ISPS The International Society for Psychological and Social Approaches to Psychosis: Upcoming ISPS Conferences and Events
Today was always going to be tough: the furthest distance and the most ‘undulating’ terrain. Carrying 11kg panniers uphill when you aren’t the strongest of cyclists is tough, never mind doing it over and over again for several hours in blazing heat. I had argued strongly that we should stop regularly, and make sure we were in the shade when the sun was overhead between one and two o’clock. We set off back down the path to the nasty busy road, then into the town centre which had been like a ghost town centre last night. Today, by contrast, was market day and it was buzzing with stall holders getting set up for the day. I managed to catch one of the stalls with my pannier as I went past… nobody noticed so I made a quick getaway!
After just 9 miles we came upon a small village – St…
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Research participants sought (+ chance to win £50 Amazon voucher): The role of adverse experiences and early relationships in psychosis
[Photo credit: woodleywonderworks, Flickr]
Dr. Nicole Brown’s quest to understand her misbehaving pediatric patients began with a hunch.
Brown was completing her residency at Johns Hopkins Hospital in Baltimore, when she realized that many of her low-income patients had been diagnosed with attention deficit/hyperactivity disorder (ADHD).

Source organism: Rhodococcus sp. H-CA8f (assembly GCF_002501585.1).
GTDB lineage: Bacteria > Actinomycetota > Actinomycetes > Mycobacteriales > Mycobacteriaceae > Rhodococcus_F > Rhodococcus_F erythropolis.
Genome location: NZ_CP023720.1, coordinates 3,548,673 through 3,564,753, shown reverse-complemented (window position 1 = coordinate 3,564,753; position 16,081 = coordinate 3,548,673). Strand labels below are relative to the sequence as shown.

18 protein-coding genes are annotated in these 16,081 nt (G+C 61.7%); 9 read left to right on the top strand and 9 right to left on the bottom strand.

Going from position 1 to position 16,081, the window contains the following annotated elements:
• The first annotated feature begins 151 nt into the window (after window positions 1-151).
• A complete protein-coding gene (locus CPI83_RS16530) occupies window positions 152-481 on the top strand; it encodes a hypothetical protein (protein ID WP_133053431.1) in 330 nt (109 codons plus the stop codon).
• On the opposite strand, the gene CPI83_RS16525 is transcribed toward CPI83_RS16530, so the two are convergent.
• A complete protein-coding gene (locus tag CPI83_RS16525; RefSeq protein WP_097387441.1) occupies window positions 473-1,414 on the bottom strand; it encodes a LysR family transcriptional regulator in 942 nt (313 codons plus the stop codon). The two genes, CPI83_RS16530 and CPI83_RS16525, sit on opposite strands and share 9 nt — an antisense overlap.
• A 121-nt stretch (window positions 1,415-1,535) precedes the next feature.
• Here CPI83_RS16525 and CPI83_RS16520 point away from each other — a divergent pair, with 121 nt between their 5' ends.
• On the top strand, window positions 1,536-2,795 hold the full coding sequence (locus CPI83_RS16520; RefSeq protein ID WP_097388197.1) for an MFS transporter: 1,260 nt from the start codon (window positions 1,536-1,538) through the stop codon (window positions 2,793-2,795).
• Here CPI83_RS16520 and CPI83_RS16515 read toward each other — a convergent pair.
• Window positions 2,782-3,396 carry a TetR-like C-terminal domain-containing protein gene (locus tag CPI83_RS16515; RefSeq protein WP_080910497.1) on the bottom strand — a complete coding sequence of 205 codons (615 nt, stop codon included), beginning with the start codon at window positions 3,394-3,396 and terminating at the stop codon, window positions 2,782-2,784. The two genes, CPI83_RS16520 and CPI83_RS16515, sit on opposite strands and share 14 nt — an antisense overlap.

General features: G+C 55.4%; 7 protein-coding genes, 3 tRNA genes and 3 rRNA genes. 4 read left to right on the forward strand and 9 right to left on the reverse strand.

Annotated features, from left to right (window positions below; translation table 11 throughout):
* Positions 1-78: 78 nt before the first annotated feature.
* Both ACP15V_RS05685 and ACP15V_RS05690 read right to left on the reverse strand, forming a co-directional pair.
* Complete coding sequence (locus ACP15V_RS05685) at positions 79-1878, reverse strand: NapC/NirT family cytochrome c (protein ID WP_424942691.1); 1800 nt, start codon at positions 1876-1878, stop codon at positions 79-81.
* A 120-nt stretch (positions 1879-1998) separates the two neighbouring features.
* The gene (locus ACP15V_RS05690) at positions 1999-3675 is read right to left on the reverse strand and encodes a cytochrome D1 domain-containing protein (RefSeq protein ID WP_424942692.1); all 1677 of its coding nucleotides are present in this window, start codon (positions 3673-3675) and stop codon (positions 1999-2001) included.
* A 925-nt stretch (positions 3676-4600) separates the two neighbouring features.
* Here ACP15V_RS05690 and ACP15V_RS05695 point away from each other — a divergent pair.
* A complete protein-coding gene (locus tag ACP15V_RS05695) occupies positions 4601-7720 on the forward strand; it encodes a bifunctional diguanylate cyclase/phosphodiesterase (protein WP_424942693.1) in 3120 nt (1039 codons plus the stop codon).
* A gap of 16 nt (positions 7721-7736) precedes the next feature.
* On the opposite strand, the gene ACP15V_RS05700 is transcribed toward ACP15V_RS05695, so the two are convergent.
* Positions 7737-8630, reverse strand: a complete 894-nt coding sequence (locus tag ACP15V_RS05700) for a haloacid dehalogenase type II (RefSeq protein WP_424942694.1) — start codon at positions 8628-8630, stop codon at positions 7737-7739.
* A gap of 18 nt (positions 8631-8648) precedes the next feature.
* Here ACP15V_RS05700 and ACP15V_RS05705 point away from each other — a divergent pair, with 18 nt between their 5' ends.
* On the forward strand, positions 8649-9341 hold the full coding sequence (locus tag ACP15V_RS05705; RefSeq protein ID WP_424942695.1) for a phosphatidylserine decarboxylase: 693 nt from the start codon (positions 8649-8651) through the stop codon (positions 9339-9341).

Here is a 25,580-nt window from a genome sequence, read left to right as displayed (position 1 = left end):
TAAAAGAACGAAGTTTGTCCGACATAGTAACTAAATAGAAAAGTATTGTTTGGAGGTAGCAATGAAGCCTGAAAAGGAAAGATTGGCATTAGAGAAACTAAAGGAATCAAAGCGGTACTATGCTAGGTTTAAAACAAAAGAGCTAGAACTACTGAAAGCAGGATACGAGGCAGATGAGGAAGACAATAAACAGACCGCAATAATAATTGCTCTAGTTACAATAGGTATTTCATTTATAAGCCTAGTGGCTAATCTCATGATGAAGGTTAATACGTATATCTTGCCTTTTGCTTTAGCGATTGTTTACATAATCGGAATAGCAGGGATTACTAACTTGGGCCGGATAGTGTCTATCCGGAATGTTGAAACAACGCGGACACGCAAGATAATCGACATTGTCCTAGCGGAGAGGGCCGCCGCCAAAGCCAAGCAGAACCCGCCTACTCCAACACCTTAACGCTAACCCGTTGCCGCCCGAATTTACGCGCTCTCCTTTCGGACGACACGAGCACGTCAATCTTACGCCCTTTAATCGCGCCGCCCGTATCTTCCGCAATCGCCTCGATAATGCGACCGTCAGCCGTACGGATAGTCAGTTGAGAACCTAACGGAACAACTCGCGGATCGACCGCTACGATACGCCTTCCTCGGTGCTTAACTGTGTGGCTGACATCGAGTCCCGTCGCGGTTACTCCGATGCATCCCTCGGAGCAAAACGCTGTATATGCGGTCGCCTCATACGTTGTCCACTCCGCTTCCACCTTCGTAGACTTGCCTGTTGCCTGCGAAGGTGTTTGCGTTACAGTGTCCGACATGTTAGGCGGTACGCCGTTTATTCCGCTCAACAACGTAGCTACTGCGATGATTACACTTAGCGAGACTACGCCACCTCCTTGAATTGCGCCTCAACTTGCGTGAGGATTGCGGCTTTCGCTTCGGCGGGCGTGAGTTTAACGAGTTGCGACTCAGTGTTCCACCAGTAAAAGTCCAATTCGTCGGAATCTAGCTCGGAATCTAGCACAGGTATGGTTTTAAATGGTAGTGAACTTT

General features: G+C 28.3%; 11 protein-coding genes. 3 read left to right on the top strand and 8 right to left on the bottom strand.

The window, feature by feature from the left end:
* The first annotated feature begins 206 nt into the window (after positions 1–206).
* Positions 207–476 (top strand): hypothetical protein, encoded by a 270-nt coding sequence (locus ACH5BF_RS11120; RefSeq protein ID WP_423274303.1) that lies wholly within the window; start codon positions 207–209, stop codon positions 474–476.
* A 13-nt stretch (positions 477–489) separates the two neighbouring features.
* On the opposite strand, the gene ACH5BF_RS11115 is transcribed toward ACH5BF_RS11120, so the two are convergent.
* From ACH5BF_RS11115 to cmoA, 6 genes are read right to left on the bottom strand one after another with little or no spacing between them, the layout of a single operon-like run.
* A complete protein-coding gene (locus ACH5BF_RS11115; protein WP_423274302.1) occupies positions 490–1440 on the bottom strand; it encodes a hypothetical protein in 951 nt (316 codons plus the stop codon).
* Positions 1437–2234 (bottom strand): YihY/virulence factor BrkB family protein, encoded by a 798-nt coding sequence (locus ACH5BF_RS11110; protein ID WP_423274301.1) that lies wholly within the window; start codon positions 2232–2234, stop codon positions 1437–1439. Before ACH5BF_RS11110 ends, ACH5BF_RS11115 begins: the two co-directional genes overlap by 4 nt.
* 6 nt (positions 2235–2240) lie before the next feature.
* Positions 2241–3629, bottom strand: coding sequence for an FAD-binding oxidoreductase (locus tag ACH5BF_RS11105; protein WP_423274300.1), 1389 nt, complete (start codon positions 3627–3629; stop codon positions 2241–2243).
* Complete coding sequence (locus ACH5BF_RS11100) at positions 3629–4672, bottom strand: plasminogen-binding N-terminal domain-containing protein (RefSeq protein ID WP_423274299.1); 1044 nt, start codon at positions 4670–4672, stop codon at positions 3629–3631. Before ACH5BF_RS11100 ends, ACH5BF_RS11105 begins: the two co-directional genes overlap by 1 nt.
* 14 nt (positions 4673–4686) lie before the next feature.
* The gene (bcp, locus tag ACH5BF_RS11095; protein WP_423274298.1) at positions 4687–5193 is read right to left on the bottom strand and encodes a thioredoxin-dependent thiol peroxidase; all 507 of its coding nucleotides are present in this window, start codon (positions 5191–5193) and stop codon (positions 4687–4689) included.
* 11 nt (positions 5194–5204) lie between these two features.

These children lived in households and neighborhoods where violence and relentless stress prevailed. Their parents found them hard to manage and teachers described them as disruptive or inattentive. Brown knew these behaviors as classic symptoms of ADHD, a brain disorder characterized by impulsivity, hyperactivity, and an inability to focus.
When Brown looked closely, though, she saw something else: trauma. Hyper-vigilance and dissociation, for example, could be mistaken for inattention. Impulsivity might be brought on by a stress response in overdrive.
“Despite our best efforts in referring them to behavioral therapy and starting them on stimulants, it was hard to get the symptoms under control,”…
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Book Review: Dr Terry Lynch – “Depression Delusion” (Volume One- The Myth Of The Brain Chemical Imbalance)
I would like to thank Dr. Terry Lynch for forwarding me an advance copy of his book for review :”Depression Delusion” (Volume One, The Myth Of The Brain Chemical Imbalance). I have been honored to get to read it before the general release in September 2015.
The basic premise of Terry’s book is to bury the so called ‘chemical imbalance theory’ once and for all. After reading through the 336 pages of his brilliant ‘depression delusion’ I think I can confidently say that Terry has not only buried the ‘chemical imbalance’ hypothesis but he has also given it its last rites, danced around it merrily at its wake, incinerated it thoroughly in the crematorium, and then plunged its ashen remains to the bottom of the Atlantic ocean. This is the definitive book on ‘the chemical imbalance theory’. It is a game-changer in terms of how people will perceive psychiatric diagnoses, the…
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